Probate Real Estate Investing: Insider-Secret Real Estate Investment Strategy

Probate real estate investing is a special niche not many investors know about. This investment strategy involves buying real estate held in probate. Probate is the legal process used to distribute estate assets of a person who has died. In the best cases, probate takes about six months to settle. If complex issues or family disputes surround the estate, probate can drag on for years.

Probate real estate investing can provide a solution to heirs needing to sell real estate before probate settles. There can be many reasons heirs need to liquidate real estate holdings. One of the most common is the estate has insufficient funds to maintain the property.

Throughout the probate process the estate is responsible for property related expenses. If the decedent held a mortgage, the estate must continue making mortgage payments in order to avoid foreclosure. Additional expenses include homeowner’s insurance, property taxes, utilities and homeowner’s association dues.

Oftentimes, heirs reside out of town and cannot manage property upkeep. The estate will have to hire outside help to handle general maintenance such as lawn and pool care. If the estate cannot afford the care, the house could quickly become an eyesore and lose value.

The majority of heirs do not know they can sell real estate holdings during the probate process. Some states require court confirmation prior to selling probate property. Experts recommend working with an attorney when buying or selling real estate suspended in probate.

There are no special requirements for probate real estate investing. However, it is important to conduct research and understand the judicial process before diving in. Probate properties may not be the best option for a first-time real estate deal.

The first step of probate real estate investing involves making a trip to the local courthouse where probate cases are handled. Probated estates are a matter of public record and can be viewed by anyone.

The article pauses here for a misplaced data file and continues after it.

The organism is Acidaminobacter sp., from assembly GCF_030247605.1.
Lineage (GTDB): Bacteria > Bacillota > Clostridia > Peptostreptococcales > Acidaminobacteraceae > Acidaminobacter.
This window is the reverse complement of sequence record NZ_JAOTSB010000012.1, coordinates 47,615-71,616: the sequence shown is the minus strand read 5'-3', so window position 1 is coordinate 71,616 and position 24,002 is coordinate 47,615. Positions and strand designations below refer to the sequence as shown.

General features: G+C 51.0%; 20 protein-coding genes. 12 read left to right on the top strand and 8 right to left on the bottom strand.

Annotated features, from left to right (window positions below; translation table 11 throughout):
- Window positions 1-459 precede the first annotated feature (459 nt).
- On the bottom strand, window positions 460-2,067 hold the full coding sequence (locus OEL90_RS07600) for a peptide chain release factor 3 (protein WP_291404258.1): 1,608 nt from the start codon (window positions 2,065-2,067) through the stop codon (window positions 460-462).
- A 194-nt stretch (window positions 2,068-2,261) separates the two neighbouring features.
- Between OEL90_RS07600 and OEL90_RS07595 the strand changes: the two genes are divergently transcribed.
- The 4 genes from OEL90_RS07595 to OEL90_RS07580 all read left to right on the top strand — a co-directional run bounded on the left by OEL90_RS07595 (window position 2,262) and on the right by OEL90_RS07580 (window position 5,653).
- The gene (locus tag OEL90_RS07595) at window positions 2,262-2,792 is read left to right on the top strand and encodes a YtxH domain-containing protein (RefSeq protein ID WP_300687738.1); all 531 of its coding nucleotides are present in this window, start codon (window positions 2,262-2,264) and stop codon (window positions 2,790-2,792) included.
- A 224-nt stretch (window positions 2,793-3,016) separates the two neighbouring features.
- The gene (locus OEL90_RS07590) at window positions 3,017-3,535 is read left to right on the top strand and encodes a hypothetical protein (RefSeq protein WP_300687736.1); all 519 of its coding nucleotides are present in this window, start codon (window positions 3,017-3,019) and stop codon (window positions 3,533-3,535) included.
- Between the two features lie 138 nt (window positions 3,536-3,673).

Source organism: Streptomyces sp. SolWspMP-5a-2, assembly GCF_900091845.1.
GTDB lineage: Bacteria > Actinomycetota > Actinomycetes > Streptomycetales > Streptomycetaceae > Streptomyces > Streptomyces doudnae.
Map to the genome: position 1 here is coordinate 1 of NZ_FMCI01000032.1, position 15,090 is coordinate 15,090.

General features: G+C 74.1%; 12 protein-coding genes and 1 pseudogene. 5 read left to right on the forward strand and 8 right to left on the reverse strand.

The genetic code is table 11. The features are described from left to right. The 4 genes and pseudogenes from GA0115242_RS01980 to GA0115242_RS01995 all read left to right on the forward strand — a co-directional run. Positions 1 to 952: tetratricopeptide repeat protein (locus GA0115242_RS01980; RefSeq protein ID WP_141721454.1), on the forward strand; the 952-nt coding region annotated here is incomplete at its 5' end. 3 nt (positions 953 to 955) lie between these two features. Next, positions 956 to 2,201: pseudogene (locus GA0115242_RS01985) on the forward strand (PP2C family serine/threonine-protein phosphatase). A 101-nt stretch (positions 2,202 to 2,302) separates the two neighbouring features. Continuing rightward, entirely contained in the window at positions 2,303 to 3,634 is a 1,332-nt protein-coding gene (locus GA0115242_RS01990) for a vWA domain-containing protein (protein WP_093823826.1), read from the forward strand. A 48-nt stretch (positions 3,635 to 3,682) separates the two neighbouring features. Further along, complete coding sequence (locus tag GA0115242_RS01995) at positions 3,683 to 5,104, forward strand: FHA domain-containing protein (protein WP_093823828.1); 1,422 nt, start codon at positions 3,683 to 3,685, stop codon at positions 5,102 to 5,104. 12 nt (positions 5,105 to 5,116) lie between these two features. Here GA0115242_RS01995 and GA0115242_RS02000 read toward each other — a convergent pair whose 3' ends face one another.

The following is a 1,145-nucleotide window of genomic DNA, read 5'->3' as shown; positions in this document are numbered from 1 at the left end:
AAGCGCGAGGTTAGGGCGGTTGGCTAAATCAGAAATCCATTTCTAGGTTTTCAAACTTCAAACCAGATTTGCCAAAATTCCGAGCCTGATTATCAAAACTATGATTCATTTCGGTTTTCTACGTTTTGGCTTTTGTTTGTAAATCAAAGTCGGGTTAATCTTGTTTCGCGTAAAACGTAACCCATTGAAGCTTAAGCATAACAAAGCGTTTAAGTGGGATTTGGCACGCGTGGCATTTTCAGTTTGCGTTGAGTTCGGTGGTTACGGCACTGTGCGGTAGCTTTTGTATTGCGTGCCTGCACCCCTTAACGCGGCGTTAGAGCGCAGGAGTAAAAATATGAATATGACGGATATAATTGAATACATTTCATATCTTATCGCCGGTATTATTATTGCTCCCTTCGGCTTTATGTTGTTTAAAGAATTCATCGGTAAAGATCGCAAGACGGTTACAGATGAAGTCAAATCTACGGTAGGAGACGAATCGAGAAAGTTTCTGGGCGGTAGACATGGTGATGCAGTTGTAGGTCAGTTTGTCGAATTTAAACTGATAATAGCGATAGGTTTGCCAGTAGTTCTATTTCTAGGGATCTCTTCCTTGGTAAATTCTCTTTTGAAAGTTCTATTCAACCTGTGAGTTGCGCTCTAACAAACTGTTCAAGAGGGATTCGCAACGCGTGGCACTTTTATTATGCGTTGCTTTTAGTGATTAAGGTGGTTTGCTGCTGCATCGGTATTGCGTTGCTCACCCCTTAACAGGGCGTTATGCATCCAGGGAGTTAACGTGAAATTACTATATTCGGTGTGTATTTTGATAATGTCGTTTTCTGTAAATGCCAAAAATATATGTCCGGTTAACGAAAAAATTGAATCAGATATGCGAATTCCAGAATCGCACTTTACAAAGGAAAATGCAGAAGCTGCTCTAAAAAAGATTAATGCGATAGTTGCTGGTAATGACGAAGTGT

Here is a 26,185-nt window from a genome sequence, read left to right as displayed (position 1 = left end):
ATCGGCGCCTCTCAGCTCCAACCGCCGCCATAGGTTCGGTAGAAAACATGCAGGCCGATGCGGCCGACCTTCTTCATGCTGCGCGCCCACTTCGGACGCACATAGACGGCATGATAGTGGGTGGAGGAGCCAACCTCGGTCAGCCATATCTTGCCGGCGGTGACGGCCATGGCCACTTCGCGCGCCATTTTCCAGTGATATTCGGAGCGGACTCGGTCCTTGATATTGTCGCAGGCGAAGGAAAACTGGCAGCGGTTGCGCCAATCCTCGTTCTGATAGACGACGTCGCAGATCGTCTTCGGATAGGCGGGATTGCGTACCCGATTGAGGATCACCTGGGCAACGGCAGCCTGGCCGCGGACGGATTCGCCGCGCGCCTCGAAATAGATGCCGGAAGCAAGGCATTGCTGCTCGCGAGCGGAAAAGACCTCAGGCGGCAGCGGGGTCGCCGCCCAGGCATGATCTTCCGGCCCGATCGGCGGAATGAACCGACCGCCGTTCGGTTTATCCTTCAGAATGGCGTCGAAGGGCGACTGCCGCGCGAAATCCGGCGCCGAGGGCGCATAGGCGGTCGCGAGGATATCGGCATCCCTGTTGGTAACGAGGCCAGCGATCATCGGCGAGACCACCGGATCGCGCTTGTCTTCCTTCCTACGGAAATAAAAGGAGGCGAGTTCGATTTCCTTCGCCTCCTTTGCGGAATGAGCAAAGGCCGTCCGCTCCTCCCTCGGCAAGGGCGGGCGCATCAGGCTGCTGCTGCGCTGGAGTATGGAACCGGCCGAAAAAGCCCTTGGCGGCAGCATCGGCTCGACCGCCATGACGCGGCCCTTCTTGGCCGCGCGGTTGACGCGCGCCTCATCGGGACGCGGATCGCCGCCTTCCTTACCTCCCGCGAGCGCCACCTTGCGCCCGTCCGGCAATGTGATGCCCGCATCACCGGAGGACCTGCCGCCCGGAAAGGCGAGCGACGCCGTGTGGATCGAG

Most of the required information can be found in the decedent’s last will and testament. The Will includes contact information for the estate administrator, along with the decedent’s wishes for distribution of assets and personal belongings.

Information regarding real estate is also contained within the Will. Conduct a search of deed records on the property. Records of Deed document land ownership and transactions. Every time real estate is transferred or sold, a new deed is recorded. Records of Deed disclose if the property has a mortgage note. If so, the estate may need to sell the property quickly.

The estate administrator is authorized to make decisions on behalf of the estate. However, if multiple heirs are entitled to the property they must all be in agreement before the sale can commence. If court confirmation is required, the sale might be postponed by 30 days or longer.

By carefully searching through information provided in Wills and probate documents, investors can develop a list of potential candidates. Initial contact will be made with the estate administrator. This can be done by phone, mail or in-person.

For obvious reasons, it is important to be respectful and offer your sincere condolences. Offering to purchase their real estate holdings could provide a solution they did not know existed.

This is a simplified overview of probate real estate investing. This niche offers endless possibilities and currently, is a technique few investors are using. Take time to become educated about investing in probate properties and learn the ropes. Doing so could pay off with handsome profits.

Author Bio: Simon Volkov is a California real estate investor who specializes in helping individuals with probate real estate investing. His website is packed with articles about probate, advance inheritance, money management, investment strategies and more. Learn how to buy and sell probate real estate by visiting www.SimonVolkov.com today!

Category: Real Estate
Keywords: probate real estate investing, probate, real estate investors, probate process, probate properties

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